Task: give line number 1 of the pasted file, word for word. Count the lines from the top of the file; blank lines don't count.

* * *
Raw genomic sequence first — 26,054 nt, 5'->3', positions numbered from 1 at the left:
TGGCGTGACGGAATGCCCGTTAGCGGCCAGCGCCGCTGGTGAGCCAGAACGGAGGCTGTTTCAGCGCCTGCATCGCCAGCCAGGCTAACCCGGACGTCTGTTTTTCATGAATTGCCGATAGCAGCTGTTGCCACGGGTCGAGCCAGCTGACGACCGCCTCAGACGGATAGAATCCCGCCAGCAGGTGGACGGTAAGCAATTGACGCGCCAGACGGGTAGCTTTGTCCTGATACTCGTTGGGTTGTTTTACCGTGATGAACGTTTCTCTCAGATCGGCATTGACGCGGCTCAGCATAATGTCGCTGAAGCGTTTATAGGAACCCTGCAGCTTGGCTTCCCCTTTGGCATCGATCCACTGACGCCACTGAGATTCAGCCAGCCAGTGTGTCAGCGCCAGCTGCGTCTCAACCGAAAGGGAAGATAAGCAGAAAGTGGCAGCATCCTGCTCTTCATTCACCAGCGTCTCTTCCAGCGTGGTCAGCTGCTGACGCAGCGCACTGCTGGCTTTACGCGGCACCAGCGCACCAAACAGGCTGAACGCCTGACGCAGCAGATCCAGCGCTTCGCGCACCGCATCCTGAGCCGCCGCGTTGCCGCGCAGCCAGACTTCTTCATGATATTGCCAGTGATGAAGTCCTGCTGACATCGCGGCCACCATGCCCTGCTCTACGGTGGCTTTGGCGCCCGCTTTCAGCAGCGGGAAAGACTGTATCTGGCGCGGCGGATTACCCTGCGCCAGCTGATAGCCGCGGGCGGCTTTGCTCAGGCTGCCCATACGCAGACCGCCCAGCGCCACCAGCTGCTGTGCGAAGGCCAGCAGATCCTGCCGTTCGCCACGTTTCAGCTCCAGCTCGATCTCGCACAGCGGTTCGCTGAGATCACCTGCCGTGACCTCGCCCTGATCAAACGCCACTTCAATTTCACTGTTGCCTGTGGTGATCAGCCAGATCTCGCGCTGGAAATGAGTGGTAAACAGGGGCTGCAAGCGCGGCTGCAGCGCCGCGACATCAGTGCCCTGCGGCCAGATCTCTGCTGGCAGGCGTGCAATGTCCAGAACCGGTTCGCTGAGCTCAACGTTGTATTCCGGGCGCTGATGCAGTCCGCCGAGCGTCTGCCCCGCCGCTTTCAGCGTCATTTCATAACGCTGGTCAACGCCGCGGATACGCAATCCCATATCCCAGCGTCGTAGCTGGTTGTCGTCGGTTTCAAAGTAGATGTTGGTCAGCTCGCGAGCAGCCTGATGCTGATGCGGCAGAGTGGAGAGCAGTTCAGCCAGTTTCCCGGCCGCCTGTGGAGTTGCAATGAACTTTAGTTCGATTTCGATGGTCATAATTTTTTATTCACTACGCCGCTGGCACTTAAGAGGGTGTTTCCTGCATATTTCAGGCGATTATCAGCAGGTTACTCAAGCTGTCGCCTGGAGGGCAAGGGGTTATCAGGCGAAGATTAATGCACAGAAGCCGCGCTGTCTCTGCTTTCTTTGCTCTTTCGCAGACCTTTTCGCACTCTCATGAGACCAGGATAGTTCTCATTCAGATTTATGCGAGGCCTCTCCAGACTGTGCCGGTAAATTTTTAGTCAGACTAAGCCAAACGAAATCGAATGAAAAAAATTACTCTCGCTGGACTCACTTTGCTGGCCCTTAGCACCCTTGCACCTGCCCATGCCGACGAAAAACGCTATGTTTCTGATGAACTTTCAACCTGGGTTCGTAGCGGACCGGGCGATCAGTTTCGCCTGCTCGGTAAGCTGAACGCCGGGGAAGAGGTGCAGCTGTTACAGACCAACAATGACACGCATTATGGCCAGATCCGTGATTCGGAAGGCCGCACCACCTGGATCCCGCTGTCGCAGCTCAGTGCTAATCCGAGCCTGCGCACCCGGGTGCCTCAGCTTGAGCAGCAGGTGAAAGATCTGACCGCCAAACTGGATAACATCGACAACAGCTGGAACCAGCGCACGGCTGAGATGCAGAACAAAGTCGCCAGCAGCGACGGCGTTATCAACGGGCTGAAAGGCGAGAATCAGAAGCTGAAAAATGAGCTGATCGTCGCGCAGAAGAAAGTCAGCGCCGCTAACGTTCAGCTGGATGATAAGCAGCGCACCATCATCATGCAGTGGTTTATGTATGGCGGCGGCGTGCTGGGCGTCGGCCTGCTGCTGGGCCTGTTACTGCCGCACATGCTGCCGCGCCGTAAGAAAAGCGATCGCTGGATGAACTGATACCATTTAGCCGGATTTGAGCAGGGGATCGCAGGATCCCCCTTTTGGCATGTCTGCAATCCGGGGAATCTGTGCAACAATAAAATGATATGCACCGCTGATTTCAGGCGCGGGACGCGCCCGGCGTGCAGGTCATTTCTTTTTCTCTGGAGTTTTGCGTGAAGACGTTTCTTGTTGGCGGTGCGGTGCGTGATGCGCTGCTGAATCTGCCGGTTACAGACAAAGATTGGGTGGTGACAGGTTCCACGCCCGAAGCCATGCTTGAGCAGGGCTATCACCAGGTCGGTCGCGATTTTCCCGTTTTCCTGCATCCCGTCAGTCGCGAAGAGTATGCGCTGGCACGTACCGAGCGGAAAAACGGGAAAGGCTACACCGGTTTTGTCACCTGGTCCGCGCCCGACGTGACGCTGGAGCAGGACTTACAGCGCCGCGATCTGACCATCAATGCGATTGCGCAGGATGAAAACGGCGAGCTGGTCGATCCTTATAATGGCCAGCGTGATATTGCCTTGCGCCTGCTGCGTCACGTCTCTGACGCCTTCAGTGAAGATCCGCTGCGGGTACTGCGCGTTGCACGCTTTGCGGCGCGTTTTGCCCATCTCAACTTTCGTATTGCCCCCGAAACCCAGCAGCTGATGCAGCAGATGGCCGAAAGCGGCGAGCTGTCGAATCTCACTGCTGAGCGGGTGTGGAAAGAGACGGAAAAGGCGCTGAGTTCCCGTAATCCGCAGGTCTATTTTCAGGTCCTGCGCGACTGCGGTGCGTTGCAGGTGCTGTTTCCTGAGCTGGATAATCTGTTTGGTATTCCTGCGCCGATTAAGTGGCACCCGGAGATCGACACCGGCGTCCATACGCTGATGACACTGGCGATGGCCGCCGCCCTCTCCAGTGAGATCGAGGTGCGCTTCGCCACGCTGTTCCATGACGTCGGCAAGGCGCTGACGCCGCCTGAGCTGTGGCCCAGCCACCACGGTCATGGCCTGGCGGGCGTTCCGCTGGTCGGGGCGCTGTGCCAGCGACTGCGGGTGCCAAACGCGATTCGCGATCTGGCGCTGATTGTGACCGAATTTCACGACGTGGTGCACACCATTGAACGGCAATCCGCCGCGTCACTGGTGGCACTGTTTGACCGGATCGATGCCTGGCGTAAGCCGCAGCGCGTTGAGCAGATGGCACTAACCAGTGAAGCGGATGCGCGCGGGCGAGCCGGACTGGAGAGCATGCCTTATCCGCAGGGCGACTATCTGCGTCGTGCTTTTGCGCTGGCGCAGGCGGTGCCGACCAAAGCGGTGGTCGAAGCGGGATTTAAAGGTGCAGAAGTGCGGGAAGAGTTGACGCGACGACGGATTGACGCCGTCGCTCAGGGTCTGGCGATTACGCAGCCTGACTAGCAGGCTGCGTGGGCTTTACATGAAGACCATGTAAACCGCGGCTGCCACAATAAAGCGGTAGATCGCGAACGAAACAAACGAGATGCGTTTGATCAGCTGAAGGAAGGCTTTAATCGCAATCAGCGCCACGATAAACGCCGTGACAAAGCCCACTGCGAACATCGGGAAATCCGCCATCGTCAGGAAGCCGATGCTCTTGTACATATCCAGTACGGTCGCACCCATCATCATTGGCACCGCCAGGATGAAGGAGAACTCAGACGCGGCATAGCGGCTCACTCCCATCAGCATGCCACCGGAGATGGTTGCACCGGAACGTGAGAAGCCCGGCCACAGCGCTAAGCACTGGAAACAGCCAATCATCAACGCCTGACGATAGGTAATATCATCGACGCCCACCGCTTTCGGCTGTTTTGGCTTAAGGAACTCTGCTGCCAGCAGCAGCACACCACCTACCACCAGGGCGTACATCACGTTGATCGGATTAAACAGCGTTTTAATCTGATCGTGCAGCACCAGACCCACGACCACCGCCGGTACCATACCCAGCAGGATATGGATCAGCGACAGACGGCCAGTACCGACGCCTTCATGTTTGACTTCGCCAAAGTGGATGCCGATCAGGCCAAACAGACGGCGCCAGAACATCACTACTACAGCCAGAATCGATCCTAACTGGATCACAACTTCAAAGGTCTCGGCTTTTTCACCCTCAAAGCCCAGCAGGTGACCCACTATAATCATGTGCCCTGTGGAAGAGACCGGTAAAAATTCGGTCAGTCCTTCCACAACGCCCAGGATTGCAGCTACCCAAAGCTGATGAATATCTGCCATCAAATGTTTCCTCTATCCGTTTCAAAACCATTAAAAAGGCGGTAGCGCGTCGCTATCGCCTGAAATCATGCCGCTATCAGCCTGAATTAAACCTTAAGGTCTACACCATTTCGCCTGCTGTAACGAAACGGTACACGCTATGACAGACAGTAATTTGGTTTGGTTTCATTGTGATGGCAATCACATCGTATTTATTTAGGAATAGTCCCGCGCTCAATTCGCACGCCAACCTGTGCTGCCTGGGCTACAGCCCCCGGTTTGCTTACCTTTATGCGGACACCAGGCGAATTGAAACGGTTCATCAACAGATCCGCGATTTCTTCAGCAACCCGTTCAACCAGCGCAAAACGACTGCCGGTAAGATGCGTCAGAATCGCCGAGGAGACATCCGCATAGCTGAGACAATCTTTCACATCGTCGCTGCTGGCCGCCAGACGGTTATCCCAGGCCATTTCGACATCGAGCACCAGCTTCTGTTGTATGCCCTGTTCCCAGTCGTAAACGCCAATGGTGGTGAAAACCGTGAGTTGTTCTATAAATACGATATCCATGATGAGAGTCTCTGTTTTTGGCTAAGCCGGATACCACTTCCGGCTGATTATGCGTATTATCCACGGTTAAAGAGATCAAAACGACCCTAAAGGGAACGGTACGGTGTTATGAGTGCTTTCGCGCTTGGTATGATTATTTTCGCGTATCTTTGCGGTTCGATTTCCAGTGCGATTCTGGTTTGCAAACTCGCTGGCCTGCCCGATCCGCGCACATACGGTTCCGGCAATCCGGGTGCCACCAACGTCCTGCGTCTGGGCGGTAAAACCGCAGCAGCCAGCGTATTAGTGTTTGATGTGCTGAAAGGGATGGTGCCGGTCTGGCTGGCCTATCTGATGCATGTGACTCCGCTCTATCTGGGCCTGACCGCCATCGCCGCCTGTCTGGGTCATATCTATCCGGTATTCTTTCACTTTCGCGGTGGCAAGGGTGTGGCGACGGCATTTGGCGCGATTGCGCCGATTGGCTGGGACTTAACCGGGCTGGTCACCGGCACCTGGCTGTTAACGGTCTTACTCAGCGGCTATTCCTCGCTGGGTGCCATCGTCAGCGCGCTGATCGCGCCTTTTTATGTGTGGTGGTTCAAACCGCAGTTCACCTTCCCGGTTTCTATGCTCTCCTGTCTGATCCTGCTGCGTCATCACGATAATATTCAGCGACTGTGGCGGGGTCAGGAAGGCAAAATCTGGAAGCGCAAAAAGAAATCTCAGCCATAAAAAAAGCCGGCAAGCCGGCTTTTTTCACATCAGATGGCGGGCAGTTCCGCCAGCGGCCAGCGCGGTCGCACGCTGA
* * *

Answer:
Raw genomic sequence first — 26,054 nt, 5'->3', positions numbered from 1 at the left: